A door to Damascus

14th January 2014

News, Alumni news

The richness and multi-faceted nature of Syrian society is explored through the purchase and restoration of a Damascus house, in a new book by Wadham alumna Diana Darke (1974, German and Philosophy/Arabic).

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    Diana in the courtyard of her Damascus house


  • Diana with her husband John McHugo

    Diana with her husband John McHugo (1970, Arabic) by Damascus's Barada River in April 2012

  • A 19th century 'secret ceiling' discovered on restoration.

    A 19th century 'secret ceiling' discovered on restoration.

  • ajami

    18th century wooden painted wall panelling known as 'ajami', located in the reception room.

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  • Wadham Image - bookcover_0

My House in Damascus - An inside view of the Syrian revolution illuminates the darker recesses not just of Syria’s history and politics, but also its society and secrets. The book draws on Diana’s first-hand knowledge of Syria’s many communities, explaining why Syria was always a special case and why the Assad regime was never as likely to collapse as those in Tunisia, Egypt and Libya. Having studied Arabic at Wadham, Diana became deeply embedded in all levels of Syrian society when she bought and restored a house in Damascus. In September 2012, as fighting intensified, she offered her house as a sanctuary to Syrian friends.

Diana explains: “I bought the house in 2005, and spent three years renovating it and restoring it with the help of a Syrian architect and local craftsmen. It is a blend of elements from the 17th, 18th and 19th centuries which have survived earthquakes, fires and wars. Situated in a mixed Sunni/Shi’a neighbourhood of the walled Old City, it is safe so far, but no one knows what dangers it may face in future as the course of the war changes in ways no one can foresee.”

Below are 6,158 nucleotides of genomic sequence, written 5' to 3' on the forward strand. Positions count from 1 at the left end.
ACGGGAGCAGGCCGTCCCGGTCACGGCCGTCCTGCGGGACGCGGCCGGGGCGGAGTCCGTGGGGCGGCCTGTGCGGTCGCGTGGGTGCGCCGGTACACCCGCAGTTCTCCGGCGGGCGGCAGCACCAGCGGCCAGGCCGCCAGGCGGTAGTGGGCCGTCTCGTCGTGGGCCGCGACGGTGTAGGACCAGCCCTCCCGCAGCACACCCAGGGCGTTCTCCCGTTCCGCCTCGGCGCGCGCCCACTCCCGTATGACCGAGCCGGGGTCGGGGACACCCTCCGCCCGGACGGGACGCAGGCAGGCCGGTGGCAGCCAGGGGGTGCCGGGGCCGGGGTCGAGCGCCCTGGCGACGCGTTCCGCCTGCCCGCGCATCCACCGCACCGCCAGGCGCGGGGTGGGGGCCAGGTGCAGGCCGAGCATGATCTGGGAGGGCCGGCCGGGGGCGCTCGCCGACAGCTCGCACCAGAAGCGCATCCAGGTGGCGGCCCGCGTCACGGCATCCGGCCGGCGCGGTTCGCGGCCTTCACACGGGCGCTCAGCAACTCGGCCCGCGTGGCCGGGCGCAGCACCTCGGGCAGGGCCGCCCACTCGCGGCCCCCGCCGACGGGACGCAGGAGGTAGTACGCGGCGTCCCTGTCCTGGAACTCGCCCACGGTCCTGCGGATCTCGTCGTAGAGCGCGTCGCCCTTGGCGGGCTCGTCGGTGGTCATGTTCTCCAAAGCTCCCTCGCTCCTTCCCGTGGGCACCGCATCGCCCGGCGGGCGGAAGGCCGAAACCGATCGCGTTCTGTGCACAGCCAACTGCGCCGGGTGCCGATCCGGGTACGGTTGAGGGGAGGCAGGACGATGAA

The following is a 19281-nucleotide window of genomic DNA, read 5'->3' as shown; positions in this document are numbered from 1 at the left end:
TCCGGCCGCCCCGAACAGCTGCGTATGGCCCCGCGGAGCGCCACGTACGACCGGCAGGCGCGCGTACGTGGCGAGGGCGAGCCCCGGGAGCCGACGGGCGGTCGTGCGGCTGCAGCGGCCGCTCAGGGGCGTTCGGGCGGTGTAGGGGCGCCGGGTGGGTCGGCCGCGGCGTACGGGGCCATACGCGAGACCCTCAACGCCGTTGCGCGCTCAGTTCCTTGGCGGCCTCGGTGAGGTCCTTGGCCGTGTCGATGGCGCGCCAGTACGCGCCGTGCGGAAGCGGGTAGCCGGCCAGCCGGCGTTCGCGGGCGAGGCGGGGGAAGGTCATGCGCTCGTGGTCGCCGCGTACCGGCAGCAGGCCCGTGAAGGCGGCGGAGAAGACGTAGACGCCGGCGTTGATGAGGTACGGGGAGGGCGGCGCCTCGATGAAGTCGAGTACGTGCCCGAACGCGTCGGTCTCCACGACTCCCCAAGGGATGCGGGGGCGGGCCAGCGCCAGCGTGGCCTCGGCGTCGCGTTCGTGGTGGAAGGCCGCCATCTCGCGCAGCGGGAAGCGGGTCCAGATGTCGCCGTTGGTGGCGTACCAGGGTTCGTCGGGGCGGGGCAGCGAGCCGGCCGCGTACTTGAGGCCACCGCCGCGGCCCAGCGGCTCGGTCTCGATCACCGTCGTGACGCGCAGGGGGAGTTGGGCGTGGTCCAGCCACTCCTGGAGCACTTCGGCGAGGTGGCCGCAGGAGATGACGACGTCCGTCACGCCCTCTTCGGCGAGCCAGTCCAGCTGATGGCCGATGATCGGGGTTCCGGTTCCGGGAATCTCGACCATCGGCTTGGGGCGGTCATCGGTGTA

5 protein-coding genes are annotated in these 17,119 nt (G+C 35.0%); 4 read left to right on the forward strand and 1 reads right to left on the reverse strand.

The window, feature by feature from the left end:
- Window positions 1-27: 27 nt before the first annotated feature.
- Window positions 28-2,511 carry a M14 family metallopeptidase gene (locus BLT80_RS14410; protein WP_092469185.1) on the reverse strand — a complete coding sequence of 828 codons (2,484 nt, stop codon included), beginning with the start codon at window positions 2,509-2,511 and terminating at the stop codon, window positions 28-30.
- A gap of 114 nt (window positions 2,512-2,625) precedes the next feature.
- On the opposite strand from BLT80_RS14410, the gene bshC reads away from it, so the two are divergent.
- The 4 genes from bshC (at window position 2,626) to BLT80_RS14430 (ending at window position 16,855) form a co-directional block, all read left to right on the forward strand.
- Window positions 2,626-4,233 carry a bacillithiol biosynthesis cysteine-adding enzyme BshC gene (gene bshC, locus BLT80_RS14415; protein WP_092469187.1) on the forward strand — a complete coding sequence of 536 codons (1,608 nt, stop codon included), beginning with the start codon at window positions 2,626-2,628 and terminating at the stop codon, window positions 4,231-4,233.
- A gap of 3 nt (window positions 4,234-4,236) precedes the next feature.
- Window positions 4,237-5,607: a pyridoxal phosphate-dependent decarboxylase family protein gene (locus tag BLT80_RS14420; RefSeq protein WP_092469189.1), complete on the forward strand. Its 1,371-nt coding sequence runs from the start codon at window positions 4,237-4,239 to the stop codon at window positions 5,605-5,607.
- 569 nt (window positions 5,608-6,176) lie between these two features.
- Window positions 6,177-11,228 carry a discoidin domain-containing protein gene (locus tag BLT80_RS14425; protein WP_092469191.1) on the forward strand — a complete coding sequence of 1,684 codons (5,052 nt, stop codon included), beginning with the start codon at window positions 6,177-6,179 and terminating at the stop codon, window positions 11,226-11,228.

“The house currently serves as a refuge for many Syrian friends who have been displaced from their homes by the fighting, sometimes more than once. All are apolitical, from a mix of backgrounds, just normal people who want their lives back and are praying for this nightmare to end. They are being forced helplessly to watch the destruction of their country, as outside powers, driven by national interests, determine their fate.”

By following her experiences and struggles with the realities of life on the ground from the 1970s until the present day, the book explores why Syria remains locked in conflict and why an estimated 75% of the population – the ‘silent majority’ – remain undecided between a repressive government and the splintering opposition.

Given the current tragedy inside Syria, I feel it is more important than ever to produce a book that is not just another political commentary, but a proper exploration of the richness and multi-faceted nature of Syrian society, to help the reader understand the social, economic, environmental and educational challenges that face Syria even beyond its revolution/civil war.

Diana Darke

Tutored by Ray Ockenden, Diana Darke (nee Taylor) graduated in Arabic from Wadham in 1977. The book has taken her some four years to put together and she describes it as: “a kind of 'life's work’, distilling my 30-plus years' experience of the Middle East.”

Always a keen linguist, Diana's interest in the Middle East began when she made a late decision during her first year at university to switch from German and Philosophy to Arabic. After immersing herself in Arabic grammar texts over the summer, she joined the second-years reading the Koran, and a passion was born.  

She went on to specialise in the Middle East for over thirty years, living and working in a range of Arab countries as an Arabic translator and consultant for both public and private sectors. Author of 16 acclaimed guides to the region, including Bradt’s Eastern Turkey, Northern Cyprus and Oman, she is well known as an authority on Syria, contributing to the Guardian, the Financial Times and the BBC.

She first knew Syria in 1978 whilst based at an Arabic language school in Lebanon. Three years into its own civil war, travel within Lebanon was severely restricted, so she spent most weekends and language breaks exploring neighbouring Syria in her battered Citroën 2CV.